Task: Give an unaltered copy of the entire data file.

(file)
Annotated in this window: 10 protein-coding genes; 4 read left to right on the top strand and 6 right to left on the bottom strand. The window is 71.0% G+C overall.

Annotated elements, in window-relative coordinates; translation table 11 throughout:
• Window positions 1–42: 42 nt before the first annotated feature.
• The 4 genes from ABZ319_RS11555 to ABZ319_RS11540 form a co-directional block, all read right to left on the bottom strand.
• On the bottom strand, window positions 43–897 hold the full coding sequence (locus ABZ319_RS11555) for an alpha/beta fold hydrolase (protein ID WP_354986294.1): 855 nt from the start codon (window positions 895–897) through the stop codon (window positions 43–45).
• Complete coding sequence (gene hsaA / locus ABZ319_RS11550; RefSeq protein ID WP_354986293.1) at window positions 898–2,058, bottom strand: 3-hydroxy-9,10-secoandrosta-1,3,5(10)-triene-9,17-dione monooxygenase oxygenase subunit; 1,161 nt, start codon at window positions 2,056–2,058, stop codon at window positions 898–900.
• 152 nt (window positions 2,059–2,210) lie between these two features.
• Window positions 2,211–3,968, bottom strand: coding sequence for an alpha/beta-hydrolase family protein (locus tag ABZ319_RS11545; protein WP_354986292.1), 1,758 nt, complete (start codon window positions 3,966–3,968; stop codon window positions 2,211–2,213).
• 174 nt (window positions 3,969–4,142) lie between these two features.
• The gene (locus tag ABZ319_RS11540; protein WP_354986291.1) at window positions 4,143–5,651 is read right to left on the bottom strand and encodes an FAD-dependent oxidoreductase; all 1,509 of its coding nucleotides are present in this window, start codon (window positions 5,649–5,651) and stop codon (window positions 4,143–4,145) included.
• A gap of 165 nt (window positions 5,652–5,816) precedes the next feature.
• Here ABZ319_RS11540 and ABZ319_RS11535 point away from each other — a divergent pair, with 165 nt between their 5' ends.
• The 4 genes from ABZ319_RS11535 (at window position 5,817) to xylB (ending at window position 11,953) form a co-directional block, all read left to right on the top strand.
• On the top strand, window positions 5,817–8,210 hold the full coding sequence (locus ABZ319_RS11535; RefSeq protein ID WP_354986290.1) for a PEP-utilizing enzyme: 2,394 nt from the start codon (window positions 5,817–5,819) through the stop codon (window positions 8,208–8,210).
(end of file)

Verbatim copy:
Annotated in this window: 10 protein-coding genes; 4 read left to right on the top strand and 6 right to left on the bottom strand. The window is 71.0% G+C overall.

Annotated elements, in window-relative coordinates; translation table 11 throughout:
• Window positions 1–42: 42 nt before the first annotated feature.
• The 4 genes from ABZ319_RS11555 to ABZ319_RS11540 form a co-directional block, all read right to left on the bottom strand.
• On the bottom strand, window positions 43–897 hold the full coding sequence (locus ABZ319_RS11555) for an alpha/beta fold hydrolase (protein ID WP_354986294.1): 855 nt from the start codon (window positions 895–897) through the stop codon (window positions 43–45).
• Complete coding sequence (gene hsaA / locus ABZ319_RS11550; RefSeq protein ID WP_354986293.1) at window positions 898–2,058, bottom strand: 3-hydroxy-9,10-secoandrosta-1,3,5(10)-triene-9,17-dione monooxygenase oxygenase subunit; 1,161 nt, start codon at window positions 2,056–2,058, stop codon at window positions 898–900.
• 152 nt (window positions 2,059–2,210) lie between these two features.
• Window positions 2,211–3,968, bottom strand: coding sequence for an alpha/beta-hydrolase family protein (locus tag ABZ319_RS11545; protein WP_354986292.1), 1,758 nt, complete (start codon window positions 3,966–3,968; stop codon window positions 2,211–2,213).
• 174 nt (window positions 3,969–4,142) lie between these two features.
• The gene (locus tag ABZ319_RS11540; protein WP_354986291.1) at window positions 4,143–5,651 is read right to left on the bottom strand and encodes an FAD-dependent oxidoreductase; all 1,509 of its coding nucleotides are present in this window, start codon (window positions 5,649–5,651) and stop codon (window positions 4,143–4,145) included.
• A gap of 165 nt (window positions 5,652–5,816) precedes the next feature.
• Here ABZ319_RS11540 and ABZ319_RS11535 point away from each other — a divergent pair, with 165 nt between their 5' ends.
• The 4 genes from ABZ319_RS11535 (at window position 5,817) to xylB (ending at window position 11,953) form a co-directional block, all read left to right on the top strand.
• On the top strand, window positions 5,817–8,210 hold the full coding sequence (locus ABZ319_RS11535; RefSeq protein ID WP_354986290.1) for a PEP-utilizing enzyme: 2,394 nt from the start codon (window positions 5,817–5,819) through the stop codon (window positions 8,208–8,210).